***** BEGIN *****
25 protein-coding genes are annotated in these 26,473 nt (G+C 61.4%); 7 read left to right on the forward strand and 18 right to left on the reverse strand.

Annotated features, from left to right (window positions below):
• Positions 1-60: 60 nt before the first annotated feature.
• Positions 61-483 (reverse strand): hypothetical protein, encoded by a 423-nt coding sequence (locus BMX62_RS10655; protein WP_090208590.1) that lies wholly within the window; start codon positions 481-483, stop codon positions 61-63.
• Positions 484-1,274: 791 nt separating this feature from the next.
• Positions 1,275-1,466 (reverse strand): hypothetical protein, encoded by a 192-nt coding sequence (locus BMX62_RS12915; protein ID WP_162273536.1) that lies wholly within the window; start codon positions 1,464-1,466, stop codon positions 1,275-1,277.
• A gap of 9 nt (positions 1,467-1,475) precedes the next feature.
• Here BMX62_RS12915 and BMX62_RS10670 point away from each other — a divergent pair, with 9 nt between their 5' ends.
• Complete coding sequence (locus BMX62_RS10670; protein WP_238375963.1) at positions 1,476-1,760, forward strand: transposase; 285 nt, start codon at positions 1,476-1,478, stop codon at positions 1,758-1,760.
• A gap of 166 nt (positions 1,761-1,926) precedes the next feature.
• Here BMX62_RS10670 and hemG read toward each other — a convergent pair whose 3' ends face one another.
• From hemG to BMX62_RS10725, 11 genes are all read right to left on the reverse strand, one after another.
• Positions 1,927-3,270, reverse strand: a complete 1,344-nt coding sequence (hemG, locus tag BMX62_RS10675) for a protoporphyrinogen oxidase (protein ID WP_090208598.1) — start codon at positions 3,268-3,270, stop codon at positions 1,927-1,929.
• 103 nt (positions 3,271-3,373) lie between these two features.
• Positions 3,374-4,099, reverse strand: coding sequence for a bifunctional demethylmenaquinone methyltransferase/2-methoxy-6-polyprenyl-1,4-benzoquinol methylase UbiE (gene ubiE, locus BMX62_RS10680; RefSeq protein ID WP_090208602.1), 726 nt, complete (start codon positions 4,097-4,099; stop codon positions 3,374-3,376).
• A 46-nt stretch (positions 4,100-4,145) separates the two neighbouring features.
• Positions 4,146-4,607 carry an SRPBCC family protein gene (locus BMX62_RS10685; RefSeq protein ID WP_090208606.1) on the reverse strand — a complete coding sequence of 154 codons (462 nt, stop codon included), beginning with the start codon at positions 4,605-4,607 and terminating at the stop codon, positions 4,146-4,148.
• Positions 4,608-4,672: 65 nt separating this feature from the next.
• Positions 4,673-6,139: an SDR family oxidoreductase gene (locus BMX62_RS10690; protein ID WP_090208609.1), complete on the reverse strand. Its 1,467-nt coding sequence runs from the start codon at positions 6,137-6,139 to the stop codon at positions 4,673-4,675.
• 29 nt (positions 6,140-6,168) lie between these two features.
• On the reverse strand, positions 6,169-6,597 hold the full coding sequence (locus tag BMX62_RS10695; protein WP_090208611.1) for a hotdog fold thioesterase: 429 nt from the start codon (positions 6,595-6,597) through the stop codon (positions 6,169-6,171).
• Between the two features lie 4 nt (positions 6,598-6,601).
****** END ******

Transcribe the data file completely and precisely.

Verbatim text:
25 protein-coding genes are annotated in these 26,473 nt (G+C 61.4%); 7 read left to right on the forward strand and 18 right to left on the reverse strand.

Annotated features, from left to right (window positions below):
• Positions 1-60: 60 nt before the first annotated feature.
• Positions 61-483 (reverse strand): hypothetical protein, encoded by a 423-nt coding sequence (locus BMX62_RS10655; protein WP_090208590.1) that lies wholly within the window; start codon positions 481-483, stop codon positions 61-63.
• Positions 484-1,274: 791 nt separating this feature from the next.
• Positions 1,275-1,466 (reverse strand): hypothetical protein, encoded by a 192-nt coding sequence (locus BMX62_RS12915; protein ID WP_162273536.1) that lies wholly within the window; start codon positions 1,464-1,466, stop codon positions 1,275-1,277.
• A gap of 9 nt (positions 1,467-1,475) precedes the next feature.
• Here BMX62_RS12915 and BMX62_RS10670 point away from each other — a divergent pair, with 9 nt between their 5' ends.
• Complete coding sequence (locus BMX62_RS10670; protein WP_238375963.1) at positions 1,476-1,760, forward strand: transposase; 285 nt, start codon at positions 1,476-1,478, stop codon at positions 1,758-1,760.
• A gap of 166 nt (positions 1,761-1,926) precedes the next feature.
• Here BMX62_RS10670 and hemG read toward each other — a convergent pair whose 3' ends face one another.
• From hemG to BMX62_RS10725, 11 genes are all read right to left on the reverse strand, one after another.
• Positions 1,927-3,270, reverse strand: a complete 1,344-nt coding sequence (hemG, locus tag BMX62_RS10675) for a protoporphyrinogen oxidase (protein ID WP_090208598.1) — start codon at positions 3,268-3,270, stop codon at positions 1,927-1,929.
• 103 nt (positions 3,271-3,373) lie between these two features.
• Positions 3,374-4,099, reverse strand: coding sequence for a bifunctional demethylmenaquinone methyltransferase/2-methoxy-6-polyprenyl-1,4-benzoquinol methylase UbiE (gene ubiE, locus BMX62_RS10680; RefSeq protein ID WP_090208602.1), 726 nt, complete (start codon positions 4,097-4,099; stop codon positions 3,374-3,376).
• A 46-nt stretch (positions 4,100-4,145) separates the two neighbouring features.
• Positions 4,146-4,607 carry an SRPBCC family protein gene (locus BMX62_RS10685; RefSeq protein ID WP_090208606.1) on the reverse strand — a complete coding sequence of 154 codons (462 nt, stop codon included), beginning with the start codon at positions 4,605-4,607 and terminating at the stop codon, positions 4,146-4,148.
• Positions 4,608-4,672: 65 nt separating this feature from the next.
• Positions 4,673-6,139: an SDR family oxidoreductase gene (locus BMX62_RS10690; protein ID WP_090208609.1), complete on the reverse strand. Its 1,467-nt coding sequence runs from the start codon at positions 6,137-6,139 to the stop codon at positions 4,673-4,675.
• 29 nt (positions 6,140-6,168) lie between these two features.
• On the reverse strand, positions 6,169-6,597 hold the full coding sequence (locus tag BMX62_RS10695; protein WP_090208611.1) for a hotdog fold thioesterase: 429 nt from the start codon (positions 6,595-6,597) through the stop codon (positions 6,169-6,171).
• Between the two features lie 4 nt (positions 6,598-6,601).